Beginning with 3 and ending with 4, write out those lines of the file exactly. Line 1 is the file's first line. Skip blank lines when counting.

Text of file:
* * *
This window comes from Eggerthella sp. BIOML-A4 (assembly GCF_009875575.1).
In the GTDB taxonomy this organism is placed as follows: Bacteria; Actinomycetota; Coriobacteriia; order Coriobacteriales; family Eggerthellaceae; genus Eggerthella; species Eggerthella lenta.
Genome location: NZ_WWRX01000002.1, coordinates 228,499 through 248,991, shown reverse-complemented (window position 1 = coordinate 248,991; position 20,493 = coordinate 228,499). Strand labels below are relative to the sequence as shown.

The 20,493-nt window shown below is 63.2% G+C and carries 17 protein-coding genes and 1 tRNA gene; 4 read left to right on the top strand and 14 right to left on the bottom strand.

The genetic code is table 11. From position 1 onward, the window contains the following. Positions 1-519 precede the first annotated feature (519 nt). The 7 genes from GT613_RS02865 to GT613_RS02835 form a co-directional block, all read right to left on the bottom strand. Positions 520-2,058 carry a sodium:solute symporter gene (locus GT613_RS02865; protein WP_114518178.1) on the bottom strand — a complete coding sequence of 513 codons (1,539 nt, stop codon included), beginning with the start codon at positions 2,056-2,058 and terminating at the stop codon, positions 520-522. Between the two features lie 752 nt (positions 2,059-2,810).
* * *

Genome location: NZ_WWRX01000002.1, coordinates 228,499 through 248,991, shown reverse-complemented (window position 1 = coordinate 248,991; position 20,493 = coordinate 228,499). Strand labels below are relative to the sequence as shown.

The 20,493-nt window shown below is 63.2% G+C and carries 17 protein-coding genes and 1 tRNA gene; 4 read left to right on the top strand and 14 right to left on the bottom strand.